This kind of prose distracts people by nature. It forces the reader’s brain to decipher something, and not in a this-makes-me-think-about-deeper-issues-that-resonate-with-our-chaotic-and-dissonant-world sort of way. The reader gets pulled out of the story. If that is your goal, then congratulations, get to it.

But there are stories out there that use this prose. They use it without meaning to give their readers mental whiplash. This prose highlights the author and their pen strokes, not the characters and their world. But the story is about the characters and their world, okay?

Here’s the problem. The prose keeps the reader from getting what you (dear writer) want them to get out of the story. It’s something we all struggle with, myself included. It’s also something we can fix if we just paid attention to our own damn sentences.

I think that’s the advisory for today. Pay attention to your sentences. Never just write something and call it good. Re-read it, first! Hell, I even proof-read this blog before I posted it. And I found messy sentences. Good job, me. You get a gold star.

So readers, did you enjoy anything in this post? Let me know! I want to hear your thoughts on writing creatively and effectively. Leave a comment, please.

Let’s Talk About “Faking It”

Yes, I mean the new TV show that people are obsessing over a little bit. I held out for four weeks before succumbing to the tantalizing gifs scrawling across my tumblr dash and caught up on the show. And you know what?

It’s not that bad.

What I think charms me the most about the show is how it so perfectly captures the essence of my high school experience in Flagstaff, Arizona, a blue town in a red state very similar to the show’s setting, Austin, Texas. Much like the characters in the show, it was hip to be weird and “different” and there was a new protest of some sort every week. I believe we elected a man Homecoming Queen my sophomore year because we felt like it. And we always strived to buy local whenever possible. My neighbors used to be buddhist monks and owned an antique shop specializing in incense and eastern musical instruments. 

But you get the picture. I was a gay kid growing up in the one place in Arizona it was cool to be like that. I immediately found the show relatable for that reason. After I caught up with it, however, I found myself liking it for more than the nostalgic setting. 

I’ll admit that when I first saw a gif set of two girls kissing from the show, I was a little skeptical. I looked up the plot summary online and got just a little more skeptical. We’ve seen a lot of shows/concepts that toy with the “lesbian-for-the-season” idea. Inevitably, the main character finds her true love, and it’s a guy. There’s nothing wrong with those characters. They’re written as destined for that one dude from the beginning. What I like about this show is that the main character, Amy (though one could argue Karma is the main character as well), is trapped in the dilemma that she’s gay. And while she does attempt to solve her problem by spontaneously kissing a lot of people, the show does not stoop to the pedantic plot device of giving her a boy to try and cling to for a season. Her default is “ladies” and that’s a refreshing change.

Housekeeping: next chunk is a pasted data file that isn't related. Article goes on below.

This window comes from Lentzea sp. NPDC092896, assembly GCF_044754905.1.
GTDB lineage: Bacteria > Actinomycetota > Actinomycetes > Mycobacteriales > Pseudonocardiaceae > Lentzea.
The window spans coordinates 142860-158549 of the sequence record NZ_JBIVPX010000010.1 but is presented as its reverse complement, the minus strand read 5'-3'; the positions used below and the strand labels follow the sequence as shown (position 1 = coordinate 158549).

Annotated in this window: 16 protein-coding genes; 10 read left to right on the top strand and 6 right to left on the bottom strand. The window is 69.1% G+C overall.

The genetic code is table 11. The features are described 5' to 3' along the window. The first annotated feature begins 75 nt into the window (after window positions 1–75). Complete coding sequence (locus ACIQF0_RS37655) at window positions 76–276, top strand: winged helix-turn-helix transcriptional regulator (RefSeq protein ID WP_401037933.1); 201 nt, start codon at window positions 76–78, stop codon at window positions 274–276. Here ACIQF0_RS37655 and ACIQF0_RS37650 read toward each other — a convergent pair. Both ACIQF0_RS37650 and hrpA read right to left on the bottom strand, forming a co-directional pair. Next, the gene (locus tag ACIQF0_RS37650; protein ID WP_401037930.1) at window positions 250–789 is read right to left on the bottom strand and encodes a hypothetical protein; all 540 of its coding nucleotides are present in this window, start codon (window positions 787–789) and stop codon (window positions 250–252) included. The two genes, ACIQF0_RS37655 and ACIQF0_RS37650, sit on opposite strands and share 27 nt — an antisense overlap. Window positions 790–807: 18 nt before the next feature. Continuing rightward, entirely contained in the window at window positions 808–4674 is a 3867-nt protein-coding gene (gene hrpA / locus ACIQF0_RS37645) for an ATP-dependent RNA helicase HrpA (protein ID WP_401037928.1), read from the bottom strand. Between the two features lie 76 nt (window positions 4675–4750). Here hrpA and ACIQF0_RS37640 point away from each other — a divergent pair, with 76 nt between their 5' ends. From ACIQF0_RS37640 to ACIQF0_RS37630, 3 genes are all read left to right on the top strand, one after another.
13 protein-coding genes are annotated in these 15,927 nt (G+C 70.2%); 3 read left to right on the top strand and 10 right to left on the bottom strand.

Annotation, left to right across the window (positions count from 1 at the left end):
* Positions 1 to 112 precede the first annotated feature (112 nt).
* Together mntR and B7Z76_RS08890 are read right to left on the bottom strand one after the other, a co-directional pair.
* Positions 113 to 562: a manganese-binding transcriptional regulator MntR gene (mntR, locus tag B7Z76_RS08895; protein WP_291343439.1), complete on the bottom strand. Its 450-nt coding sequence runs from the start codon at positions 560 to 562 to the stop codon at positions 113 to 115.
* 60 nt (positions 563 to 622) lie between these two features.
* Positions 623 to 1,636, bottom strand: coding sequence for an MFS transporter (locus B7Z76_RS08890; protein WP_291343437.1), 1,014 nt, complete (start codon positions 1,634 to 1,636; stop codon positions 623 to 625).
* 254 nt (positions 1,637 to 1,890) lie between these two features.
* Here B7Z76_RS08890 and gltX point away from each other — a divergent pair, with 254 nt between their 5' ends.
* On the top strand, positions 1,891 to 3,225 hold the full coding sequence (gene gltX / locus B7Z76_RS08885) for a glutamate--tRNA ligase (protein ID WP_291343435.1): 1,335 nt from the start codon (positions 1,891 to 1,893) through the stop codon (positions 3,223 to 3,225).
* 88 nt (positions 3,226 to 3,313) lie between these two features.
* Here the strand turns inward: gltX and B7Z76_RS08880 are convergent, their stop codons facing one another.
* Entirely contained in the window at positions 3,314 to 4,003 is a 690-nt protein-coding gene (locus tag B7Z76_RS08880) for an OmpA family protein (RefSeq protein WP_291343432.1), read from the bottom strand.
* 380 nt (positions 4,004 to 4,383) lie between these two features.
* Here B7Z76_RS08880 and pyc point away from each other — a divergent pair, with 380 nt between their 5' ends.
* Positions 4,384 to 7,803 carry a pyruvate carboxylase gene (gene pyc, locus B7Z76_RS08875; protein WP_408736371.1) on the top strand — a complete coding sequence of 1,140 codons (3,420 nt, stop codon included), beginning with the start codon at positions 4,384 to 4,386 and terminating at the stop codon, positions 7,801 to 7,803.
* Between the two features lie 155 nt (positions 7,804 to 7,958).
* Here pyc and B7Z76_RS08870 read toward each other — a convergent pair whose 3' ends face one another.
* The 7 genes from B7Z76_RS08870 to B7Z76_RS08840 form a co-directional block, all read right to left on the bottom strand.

It also gives her character arc longevity, because we know from the first episode that she is in a doomed romance. Her love interest will not return those feelings, ever, but it will be a fun ride to watch her get over that initial heartbreak, because that’s something a lot of us dealt with growing up. The character Amy is interesting because we know she will fail to win Karma’s love in the end. What happens after is a mystery.

What I think I’m getting at here is that I’m relieved to finally see a show that does not hinge on the “OMG I’M A LESBIAN AND NEED TO COME OUT TO MY PARENTS, WAAAH” schtik. They got over that in the first couple of episodes. This show happens to be about a teenager handling her feelings for someone, and it’s very refreshing so far. Don’t get me wrong, I am paranoid over television in the first place, and am convinced this show won’t last in it’s glory for more than a season or two, but I’m going to enjoy it for while I can.

In the meantime, I hope that creators will still push for shows that accept being part of the LGTBQIA community (can we switch to spectrum? It’ll be easier) as a norm and then build their characters from there.

And now for some unrelated writing matters – the book I coauthored with Rae, Dark Horizons, will be available at the Golden Crown Literary conference in Portland for purchase if you’re going there. You can also meet our editor, a lovely person. I won’t be able to make it this year, sadly, but some day! My first solo novel, Chronicles of Osota: Warrior is set to release the first week of July. I will be making some frantic edits to it between now and then, but it will be well worth it, I assure you. Me and the editors have been making some tweaks to it over the past couple of months and it’s really coming together.

Anyways, that’s all from me now. Thoughts on the new show Faking It? Spectrum characters in television in general? I’d be happy to discuss in the comments